Culture,  Living Abroad,  Preparing

Traditions: New Year’s Eve in Spain

Dear Lee,

Not only will you find some differences in the way Spaniards celebrate Christmas, but if you stick around for the end of the year, you’ll surely be surprised by some of the New Year’s Eve celebrations too. Here are a few things you simply must know for the big night!

Aside from toasting with cava, Spain’s version of champagne, the most widely-spread and important tradition revolves around the grapes! As the clock strikes midnight, everyone will eat one grape for every stroke of the clock and those who manage to eat all 12 grapes before the twelfth campañada (ding) are supposed to have good luck in the year to come. It might sound easy enough, but actually it’s a bit more difficult that you might imagine.

Don't forget to pick up your grapes for the big night!This is because, firstly, unlike in the United States, the majority of grapes here in Spain have seeds and if you’re not used to that it will likely gross you out or at least slow you down. For the sake of time, most Spaniards will just tell you that they just go ahead and eat those 12+ seeds. However, you might find that after five, you will have to throw in the towel because it is harder than it seems. If you want to avoid this altogether, you have two options.

1.) At this time of year you’ll find “12 grapes” especially packaged for this tradition and it’s relatively easy to find seedless one, too.

2.) You can personally open up and remove the seeds yourself before midnight.

Pro tip: It might also help you out to peel your grapes, as some Spaniards will do.

Keep in mind that, depending on who you are with, either of these may be ‘looked down on’ as cheating. However, by this point we are sure you’ve learned that sometimes you just need to choose your battles. If eating grapes, seeds and all, is not gonna work for you but you really want a shot at the good luck this tradition promises…well, you just go about it the way you need to!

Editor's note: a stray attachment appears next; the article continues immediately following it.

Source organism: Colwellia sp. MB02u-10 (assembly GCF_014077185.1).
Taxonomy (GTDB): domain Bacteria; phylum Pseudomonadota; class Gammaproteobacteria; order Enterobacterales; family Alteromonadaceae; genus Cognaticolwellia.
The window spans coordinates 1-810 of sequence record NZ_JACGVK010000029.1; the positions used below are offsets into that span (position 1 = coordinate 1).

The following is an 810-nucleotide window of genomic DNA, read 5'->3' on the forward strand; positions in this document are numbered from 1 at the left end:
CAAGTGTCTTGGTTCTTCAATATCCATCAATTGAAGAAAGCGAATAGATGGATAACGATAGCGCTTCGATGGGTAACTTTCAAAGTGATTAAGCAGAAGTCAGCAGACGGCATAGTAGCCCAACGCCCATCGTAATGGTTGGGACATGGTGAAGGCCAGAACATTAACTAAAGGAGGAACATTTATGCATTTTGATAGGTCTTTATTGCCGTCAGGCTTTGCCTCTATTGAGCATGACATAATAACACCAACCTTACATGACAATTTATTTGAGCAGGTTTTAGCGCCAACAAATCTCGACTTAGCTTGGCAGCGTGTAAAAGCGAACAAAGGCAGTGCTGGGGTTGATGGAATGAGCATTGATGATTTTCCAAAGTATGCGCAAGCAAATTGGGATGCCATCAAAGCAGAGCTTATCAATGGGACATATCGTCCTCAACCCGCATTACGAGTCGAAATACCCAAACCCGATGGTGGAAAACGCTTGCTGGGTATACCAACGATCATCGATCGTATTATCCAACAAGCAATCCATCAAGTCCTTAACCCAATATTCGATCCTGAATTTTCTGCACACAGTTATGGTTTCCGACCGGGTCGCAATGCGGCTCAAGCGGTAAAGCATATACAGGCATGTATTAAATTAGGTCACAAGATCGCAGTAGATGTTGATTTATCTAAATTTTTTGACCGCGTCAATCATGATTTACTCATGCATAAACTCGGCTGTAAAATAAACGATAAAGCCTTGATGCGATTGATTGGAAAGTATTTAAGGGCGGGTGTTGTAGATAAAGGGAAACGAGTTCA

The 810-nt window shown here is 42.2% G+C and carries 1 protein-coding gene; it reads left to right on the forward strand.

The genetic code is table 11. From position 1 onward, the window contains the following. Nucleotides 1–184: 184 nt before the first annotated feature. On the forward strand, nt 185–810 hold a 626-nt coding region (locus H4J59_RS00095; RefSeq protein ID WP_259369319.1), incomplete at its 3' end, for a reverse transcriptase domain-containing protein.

champagne bottlesAdditionally, it’s important to keep in mind that New Year’s Eve is generally considered to be family time. That’s to say that most Spaniards will have a big meal at home, watch the countdown on TV, and carry out their 12-grapes tradition with family (before going out for the night around 1 or 2am, of course!). On the other hand, it is also common to eat out on New Year’s Eve night but there is something VERY important to know if you plan to do so yourself—

Almost all restaurants will limit their menu this night to ONE (or two) New Year’s Eve specials. It may sound lovely (and, sure, it’s usually delicious!) but this meal is then intended to become your plans for the night. Which is to say that it will typically not cost less than 40€/person (more in bigger city and for better restaurants) and will include a glass of cava at midnight (and we don’t recommend trying to get the servers to speed your meal up).

This may sound like a classy way to ring in the New Year and we believe that if you are interested, you can find options that fit your needs. However, it can also be a bit of a nightmare if you wait until the day of and realize that you might not have anywhere decent to eat dinner before 10:30/11pm. Save yourself the stress and plan ahead!

Of course, ringing in the new year in your city's main plaza is a popular option as well.In addition, you should know that going out on New Year’s Eve will be a bit expensive. Many clubs and popular places will have set prices upwards from about 50€. If you are lucky, these prices will include some or all your drinks for the night; however, it may just cover the bear minimum. And, like with dinner, consider booking your place ahead of time because otherwise you might find that the place you want to spend your evening is fully booked.

Finally, if you’re looking for a little extra luck with love in the new year, be sure to get yourself a pair of red undies! That’s right, Spaniards believe that wearing red undergarments on New Year’s Eve will help Cupid’s arrow find its way to you in the upcoming year. To our surprise, this tradition is taken rather seriously—the hosts of one of the Spanish TV channel’s countdowns literally hosted the show in their red undies last year!

Are you getting excited about spending New Year’s Eve here in Spain? Let us know which traditions you plan to take part in and have a safe celebration!



Traditions_ A Spanish New Year's EveP.S. As far as New Year’s Day goes…
Here in Spain you may also be warned to ensure you start off the year on the right foot—literally, you are apparently supposed to use your right foot for the first step out of your house on New Year’s Day (or for your first step after midnight or a number of other variations depending on who you talk to). This especially funny as it’s not a play on words in Spanish! Derecho (as in right foot) has nothing to do with correcto (as in the right way), so it doesn’t make as much sense in English as Spanish, but they say it anyway! Finally, you may want to get yourself some lentil soup as it is the traditional meal to eat on January 1st, ensuring you luck and prosperity for the year to come!

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